This story was originally reported by PRI's The World. For more, listen to the audio above.
In recent years, smoking rates have gone down in many countries around the world, but not in Indonesia. It’s among the few countries in Asia that have not signed the World Health Organization’s treaty on tobacco control. And smoking rates actually seem to be rising.
One reason is that Indonesian smokers are getting younger. Sociologist and anti-tobacco activist Imam Parsodjo told PRI's "The World" that 3 percent of 5- to 9-year-old Indonesians are already smokers.
Many of the nations poor aren't kicking the habit, even though cigarettes can be expensive. A 2006 paper by Esther Duflo and Abhijit Banerjee found that rural poor in Indonesia who make less than $1.00 each day spend an average of 6 percent of their budgets on alcohol and tobacco (pdf). Among people making less than $2.00 per day, that number jumped to 6.8 percent.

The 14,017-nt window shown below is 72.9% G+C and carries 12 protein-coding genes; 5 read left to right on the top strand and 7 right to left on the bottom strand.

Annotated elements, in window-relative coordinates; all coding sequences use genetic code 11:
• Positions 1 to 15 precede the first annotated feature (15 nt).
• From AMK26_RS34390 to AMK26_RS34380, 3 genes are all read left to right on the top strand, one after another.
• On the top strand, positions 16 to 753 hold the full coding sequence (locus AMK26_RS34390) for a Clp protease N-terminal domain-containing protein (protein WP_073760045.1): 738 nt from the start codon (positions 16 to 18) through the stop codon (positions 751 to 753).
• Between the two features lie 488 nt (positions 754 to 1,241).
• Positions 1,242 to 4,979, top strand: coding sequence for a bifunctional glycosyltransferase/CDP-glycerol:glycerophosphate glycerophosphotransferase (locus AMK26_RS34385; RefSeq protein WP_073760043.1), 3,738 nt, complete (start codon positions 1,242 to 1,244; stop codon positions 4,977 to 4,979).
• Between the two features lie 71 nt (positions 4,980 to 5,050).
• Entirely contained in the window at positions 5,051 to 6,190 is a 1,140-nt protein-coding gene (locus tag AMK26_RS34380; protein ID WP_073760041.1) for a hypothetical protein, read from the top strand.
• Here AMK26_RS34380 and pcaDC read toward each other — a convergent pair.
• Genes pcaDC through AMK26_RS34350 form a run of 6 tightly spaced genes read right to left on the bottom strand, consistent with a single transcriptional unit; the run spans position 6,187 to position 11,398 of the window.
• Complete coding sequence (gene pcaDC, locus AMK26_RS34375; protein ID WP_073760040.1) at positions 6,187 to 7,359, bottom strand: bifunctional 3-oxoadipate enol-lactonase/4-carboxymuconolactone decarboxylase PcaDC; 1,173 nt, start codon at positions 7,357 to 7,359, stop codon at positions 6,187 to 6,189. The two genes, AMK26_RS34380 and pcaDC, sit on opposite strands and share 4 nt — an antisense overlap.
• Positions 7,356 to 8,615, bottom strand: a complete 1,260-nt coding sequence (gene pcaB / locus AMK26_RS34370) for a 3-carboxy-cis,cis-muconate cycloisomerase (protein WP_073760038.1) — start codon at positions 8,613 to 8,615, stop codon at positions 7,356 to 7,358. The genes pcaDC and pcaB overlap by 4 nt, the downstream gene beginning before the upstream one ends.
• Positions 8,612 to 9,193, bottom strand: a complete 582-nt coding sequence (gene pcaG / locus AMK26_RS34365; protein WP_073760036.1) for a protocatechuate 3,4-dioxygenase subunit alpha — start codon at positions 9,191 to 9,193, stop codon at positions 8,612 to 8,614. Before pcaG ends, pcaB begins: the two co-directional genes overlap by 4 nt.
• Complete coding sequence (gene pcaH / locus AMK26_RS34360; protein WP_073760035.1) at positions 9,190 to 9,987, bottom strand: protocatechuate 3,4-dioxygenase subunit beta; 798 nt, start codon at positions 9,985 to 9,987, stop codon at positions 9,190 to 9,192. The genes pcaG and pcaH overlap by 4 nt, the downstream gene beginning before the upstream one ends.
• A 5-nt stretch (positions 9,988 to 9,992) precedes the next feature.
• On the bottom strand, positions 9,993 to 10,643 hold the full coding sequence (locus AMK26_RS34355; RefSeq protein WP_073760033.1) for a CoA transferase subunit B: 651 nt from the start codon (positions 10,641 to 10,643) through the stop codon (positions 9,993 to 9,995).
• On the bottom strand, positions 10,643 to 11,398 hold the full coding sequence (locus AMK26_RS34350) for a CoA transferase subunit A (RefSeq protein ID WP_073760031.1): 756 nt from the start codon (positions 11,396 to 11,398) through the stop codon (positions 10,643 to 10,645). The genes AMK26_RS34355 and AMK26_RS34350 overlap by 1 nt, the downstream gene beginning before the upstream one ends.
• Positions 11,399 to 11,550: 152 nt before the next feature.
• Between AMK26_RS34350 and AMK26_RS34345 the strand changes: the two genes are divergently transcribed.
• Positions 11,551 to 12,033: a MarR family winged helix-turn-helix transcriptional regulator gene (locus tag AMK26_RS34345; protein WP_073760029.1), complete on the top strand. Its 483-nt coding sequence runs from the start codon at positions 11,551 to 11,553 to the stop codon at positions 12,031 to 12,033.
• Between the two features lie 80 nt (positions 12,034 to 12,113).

"The World" interviewed one man making about $2.00 per day playing guitar in bus stations, who spends about half his salary on cigarettes. He said, "I don’t earn very much. It’s only when I have a good day that I can eat. First the money goes on cigarettes, then on rent, and then on food."
Government officials may be reluctant to pass anti-smoking laws, due in part to the economic power that tobacco companies hold. Indonesia is the world’s fifth largest cigarette producing market and taxes from cigarettes account for about 10 to 30 percent of government revenue. The industry also employs millions of people, giving it sizeable political power, too. Experts believe tobacco's influence throughout the country is making it tougher for Indonesians to kick the habit.
PRI's "The World" is a one-hour, weekday radio news magazine offering a mix of news, features, interviews, and music from around the globe. "The World" is a co-production of the BBC World Service, PRI and WGBH Boston. More "The World."